While we all talk about the three R's - Reduce, Reuse & Recycle, very few of us pursue it to the extent that the people of Kamikatsu Town in Japan do. They declared war against waste in 2003 and are fast moving toward becoming a 'Zero Waste Town'.
Kamikatsu, a small picturesque town, famous for its terraced rice paddies, is located on Shikoku Island in Southern Japan. In 2003, the officials of the town adopted a 'Zero Waste Declaration' - a mission to reduce waste sent to landfill to zero by the year 2020. They hoped that by doing this, they would not only be able to preserve their own environment, but also set an example to other Japanese and communities around the World.
So far, the plan has been quite successful. Residents now compost all their food waste and everything else is either reused or recycled. Residents try and cook as much of the vegetable and meat as they can, reducing food waste. Old Kimonos (Japanese local dress) are converted into curtains or other reusable items.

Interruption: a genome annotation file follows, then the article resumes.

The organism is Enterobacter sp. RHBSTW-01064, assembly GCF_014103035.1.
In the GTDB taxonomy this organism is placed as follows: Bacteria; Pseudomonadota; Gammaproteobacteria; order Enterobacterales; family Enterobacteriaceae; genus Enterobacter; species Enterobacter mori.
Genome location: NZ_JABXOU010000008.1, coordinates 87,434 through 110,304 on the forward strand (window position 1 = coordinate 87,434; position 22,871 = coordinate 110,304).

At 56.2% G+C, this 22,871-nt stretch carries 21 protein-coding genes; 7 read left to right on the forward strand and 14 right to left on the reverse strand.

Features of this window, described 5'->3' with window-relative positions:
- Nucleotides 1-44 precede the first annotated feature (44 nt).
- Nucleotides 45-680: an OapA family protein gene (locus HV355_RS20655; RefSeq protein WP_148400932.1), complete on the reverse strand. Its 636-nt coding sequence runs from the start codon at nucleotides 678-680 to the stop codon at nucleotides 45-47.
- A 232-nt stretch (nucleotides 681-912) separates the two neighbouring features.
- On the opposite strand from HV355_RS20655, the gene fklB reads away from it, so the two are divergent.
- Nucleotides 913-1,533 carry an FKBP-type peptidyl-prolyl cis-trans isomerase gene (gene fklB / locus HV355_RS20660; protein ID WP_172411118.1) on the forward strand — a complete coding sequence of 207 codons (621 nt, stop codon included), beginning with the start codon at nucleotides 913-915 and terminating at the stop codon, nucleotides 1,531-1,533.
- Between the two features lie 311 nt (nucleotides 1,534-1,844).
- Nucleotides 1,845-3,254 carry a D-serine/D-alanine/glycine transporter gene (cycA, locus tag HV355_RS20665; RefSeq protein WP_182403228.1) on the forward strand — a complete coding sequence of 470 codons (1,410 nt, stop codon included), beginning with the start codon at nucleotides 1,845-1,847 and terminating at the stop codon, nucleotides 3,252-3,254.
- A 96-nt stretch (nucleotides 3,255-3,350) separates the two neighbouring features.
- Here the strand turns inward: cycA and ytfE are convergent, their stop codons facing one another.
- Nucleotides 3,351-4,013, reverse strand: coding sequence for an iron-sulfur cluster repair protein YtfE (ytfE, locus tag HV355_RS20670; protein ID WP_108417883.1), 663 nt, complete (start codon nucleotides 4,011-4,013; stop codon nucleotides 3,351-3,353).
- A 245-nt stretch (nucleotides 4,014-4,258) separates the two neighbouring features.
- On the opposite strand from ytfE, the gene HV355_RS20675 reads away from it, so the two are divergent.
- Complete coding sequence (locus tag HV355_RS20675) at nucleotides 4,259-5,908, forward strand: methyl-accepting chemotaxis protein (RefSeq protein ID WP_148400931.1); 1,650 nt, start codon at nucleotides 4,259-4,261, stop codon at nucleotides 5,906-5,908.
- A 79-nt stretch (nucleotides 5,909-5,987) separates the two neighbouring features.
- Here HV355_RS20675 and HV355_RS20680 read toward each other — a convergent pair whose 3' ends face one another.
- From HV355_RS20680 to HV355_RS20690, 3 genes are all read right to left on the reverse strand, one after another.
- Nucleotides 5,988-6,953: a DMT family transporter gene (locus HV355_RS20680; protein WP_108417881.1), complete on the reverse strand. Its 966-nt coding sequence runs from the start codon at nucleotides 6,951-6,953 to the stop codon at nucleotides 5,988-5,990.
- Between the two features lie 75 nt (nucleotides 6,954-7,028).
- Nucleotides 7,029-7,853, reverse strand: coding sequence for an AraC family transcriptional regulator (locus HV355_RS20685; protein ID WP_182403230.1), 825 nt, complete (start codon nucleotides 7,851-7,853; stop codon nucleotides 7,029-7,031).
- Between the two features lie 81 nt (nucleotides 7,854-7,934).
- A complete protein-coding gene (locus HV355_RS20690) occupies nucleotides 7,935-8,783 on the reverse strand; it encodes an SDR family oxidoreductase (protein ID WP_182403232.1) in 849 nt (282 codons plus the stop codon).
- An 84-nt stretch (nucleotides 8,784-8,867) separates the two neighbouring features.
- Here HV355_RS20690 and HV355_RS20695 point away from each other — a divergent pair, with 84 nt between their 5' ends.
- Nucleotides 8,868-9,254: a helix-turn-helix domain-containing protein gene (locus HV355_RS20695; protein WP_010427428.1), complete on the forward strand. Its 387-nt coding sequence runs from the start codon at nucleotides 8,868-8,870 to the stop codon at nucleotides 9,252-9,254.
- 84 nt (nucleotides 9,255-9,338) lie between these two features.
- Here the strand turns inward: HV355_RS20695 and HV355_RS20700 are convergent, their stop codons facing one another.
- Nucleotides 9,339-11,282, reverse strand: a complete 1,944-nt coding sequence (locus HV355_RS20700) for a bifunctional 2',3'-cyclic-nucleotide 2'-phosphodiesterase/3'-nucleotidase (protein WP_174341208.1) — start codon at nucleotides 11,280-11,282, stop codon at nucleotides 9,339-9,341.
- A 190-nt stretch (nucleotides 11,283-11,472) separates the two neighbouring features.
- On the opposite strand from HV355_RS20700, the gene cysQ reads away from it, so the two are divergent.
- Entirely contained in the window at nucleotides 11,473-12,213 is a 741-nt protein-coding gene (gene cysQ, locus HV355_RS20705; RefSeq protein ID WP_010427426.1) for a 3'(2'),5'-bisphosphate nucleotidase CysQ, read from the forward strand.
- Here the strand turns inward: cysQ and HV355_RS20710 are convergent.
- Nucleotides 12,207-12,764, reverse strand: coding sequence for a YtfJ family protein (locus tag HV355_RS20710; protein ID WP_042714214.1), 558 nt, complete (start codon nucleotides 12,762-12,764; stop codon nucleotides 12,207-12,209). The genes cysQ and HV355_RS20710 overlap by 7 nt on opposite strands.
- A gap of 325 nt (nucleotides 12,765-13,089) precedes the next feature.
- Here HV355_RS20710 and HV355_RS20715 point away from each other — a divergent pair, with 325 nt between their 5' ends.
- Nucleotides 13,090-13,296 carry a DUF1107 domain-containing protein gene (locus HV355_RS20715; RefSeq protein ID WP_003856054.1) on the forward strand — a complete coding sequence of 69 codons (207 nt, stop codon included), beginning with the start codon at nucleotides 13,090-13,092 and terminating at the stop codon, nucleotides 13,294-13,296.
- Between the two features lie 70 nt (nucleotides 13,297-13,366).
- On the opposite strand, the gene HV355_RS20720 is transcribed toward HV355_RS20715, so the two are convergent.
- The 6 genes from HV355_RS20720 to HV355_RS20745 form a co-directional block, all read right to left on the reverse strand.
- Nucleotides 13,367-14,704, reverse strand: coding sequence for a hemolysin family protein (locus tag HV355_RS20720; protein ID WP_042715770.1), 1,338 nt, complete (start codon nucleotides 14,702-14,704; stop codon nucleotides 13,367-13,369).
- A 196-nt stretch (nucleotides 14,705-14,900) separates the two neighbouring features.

There are 34 categories for recycling, which range from aluminum cans to bottle tops made from plastic to styrofoam plates that supermarkets use for wrapping meat. The residents are not only responsible for sorting each and every item, but also making sure they are washed and cleaned. Also the recycling is not done at curbside, rather, each resident is responsible for sorting and depositing his/her items at a central repository or selling them to shopkeepers who often offer incentives like lotteries for encouragement.
Most of the residents in the area are very enthusiastic about the program. They say it has helped them cut down on waste generally and help them think of reusing things in innovative ways. While the composting and re-cycling takes a little extra time, they all seem to have managed to fit it into their schedules. They are very proud of the fact that before the program was started they used to send about 4 tons of waste to landfill every year - Now nothing goes to landfill.
The Mayor of the town only hopes that other towns and countries will follow Kamikatsu's lead and also adopt similar policies.
Source: BBC News, green alliance.org